The first and most obvious is the change in coloration of the Sun, as well as a severe drop in the Sun’s brightness. On an airless world like the Moon, the Sun at sunset would look no different than at any other time. But it’s the Earth’s atmosphere that makes sunsets so special.
When the Sun appears progressively lower and lower on the horizon, its light needs to pass through more and more of the atmosphere to reach our eyes. You might not think of the atmosphere as being a very good prism, but when you pass through around 1000 miles of it just before the Sun dips below the horizon, it starts to add up.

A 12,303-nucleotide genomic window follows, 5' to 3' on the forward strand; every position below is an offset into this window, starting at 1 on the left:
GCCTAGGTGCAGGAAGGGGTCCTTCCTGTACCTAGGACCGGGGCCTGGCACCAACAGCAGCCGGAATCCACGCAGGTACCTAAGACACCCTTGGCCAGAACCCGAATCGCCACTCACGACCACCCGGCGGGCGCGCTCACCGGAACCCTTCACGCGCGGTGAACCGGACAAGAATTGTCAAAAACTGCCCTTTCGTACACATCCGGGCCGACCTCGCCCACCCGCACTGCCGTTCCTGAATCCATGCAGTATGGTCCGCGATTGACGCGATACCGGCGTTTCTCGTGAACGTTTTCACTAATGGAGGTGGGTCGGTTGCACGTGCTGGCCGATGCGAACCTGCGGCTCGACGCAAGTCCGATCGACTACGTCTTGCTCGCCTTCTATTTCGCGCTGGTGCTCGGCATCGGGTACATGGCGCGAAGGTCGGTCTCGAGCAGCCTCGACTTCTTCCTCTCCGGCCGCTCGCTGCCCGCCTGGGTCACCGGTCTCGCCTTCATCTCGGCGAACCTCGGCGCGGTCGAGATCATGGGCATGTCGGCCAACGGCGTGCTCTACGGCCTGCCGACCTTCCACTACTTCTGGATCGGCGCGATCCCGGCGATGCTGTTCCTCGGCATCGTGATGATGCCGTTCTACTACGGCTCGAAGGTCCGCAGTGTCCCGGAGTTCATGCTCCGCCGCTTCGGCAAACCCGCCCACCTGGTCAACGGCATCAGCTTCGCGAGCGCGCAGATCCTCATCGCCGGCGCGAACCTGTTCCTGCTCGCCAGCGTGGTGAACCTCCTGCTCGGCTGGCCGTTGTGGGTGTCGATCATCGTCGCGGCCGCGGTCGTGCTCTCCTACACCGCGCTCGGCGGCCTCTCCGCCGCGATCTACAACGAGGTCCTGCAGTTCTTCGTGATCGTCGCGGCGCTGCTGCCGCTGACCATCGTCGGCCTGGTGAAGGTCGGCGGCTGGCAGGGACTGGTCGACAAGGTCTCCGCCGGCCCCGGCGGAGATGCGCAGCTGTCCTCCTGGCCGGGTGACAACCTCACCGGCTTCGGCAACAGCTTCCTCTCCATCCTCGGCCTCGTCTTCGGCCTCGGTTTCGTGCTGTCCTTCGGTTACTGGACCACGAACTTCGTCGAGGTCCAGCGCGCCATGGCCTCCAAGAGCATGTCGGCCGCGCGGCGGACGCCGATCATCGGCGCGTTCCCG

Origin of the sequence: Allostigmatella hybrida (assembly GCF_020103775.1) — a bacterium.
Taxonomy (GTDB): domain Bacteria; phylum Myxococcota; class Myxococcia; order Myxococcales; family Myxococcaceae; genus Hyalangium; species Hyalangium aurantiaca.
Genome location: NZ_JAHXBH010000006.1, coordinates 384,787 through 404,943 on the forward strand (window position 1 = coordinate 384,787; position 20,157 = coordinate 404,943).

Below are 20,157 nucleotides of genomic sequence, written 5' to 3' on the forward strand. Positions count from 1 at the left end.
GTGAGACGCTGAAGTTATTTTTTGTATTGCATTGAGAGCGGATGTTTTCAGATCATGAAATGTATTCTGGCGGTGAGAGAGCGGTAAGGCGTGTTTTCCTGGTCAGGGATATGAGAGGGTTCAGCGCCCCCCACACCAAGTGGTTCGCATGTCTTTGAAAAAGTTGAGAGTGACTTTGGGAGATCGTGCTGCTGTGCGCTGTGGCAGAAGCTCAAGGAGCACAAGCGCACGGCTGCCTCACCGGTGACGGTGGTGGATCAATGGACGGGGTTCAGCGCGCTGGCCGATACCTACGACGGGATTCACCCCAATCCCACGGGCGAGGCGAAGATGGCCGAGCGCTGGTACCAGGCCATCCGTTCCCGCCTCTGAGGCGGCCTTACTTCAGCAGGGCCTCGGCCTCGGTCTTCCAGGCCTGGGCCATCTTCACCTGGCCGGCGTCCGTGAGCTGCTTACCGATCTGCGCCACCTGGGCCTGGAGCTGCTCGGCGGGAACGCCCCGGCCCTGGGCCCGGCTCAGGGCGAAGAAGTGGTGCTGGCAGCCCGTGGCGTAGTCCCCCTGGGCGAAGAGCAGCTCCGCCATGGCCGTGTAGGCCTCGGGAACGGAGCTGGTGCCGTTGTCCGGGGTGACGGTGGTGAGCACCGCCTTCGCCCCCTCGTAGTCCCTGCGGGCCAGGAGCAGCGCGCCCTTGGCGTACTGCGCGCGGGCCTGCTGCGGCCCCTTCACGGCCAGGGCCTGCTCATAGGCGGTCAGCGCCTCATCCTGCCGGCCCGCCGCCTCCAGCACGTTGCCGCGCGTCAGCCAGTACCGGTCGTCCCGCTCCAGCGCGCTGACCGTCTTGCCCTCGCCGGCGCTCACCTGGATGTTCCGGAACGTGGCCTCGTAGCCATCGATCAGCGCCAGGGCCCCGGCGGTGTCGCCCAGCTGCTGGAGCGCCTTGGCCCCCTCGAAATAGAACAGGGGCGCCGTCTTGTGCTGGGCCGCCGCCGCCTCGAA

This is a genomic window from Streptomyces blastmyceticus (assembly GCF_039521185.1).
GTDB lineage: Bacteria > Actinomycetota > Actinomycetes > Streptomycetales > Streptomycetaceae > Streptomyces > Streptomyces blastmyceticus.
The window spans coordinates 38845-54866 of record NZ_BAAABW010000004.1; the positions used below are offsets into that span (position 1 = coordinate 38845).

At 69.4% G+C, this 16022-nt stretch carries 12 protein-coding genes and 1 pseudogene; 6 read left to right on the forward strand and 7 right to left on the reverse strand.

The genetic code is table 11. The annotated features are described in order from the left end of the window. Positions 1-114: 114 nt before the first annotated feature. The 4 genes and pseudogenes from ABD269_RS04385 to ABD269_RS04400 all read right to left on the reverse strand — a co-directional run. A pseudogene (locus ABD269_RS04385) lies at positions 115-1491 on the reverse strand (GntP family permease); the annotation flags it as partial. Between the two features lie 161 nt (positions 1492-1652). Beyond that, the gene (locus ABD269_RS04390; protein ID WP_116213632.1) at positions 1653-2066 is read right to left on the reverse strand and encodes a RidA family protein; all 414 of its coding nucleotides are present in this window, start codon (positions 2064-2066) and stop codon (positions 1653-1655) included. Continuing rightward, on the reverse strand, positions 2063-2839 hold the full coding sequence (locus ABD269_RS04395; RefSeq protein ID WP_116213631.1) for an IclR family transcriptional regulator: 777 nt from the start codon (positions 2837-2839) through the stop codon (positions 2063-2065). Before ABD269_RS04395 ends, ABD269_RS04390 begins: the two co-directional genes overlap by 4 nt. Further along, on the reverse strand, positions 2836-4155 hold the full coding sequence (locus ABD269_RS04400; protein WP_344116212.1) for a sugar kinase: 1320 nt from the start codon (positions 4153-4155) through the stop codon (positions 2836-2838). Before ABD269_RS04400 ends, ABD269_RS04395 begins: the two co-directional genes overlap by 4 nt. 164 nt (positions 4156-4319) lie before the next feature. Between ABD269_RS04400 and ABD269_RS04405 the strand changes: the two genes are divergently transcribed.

The bluer wavelengths of light get scattered away, leaving only the reddest wavelengths that reach your eye. As the sun drops towards the horizon, it progressively loses violets and blues, then greens and yellows, and finally even the oranges, leaving only the reds behind.
You may not even realize it, but by time you’d see a sunset like the picture above, the Sun has already technically set, it’s only due to the fact that the atmosphere bends light that we’re still seeing it like this.
This is why, if you time a sunset, it will take longer than the expected 120 seconds to go from the moment it touches the horizon to the moment it dips below, even during the equinox at the equator, where it rises and sets as close to completely vertical to the horizon as possible. The Sun appears to linger due to the refraction of our atmosphere. READ MORE………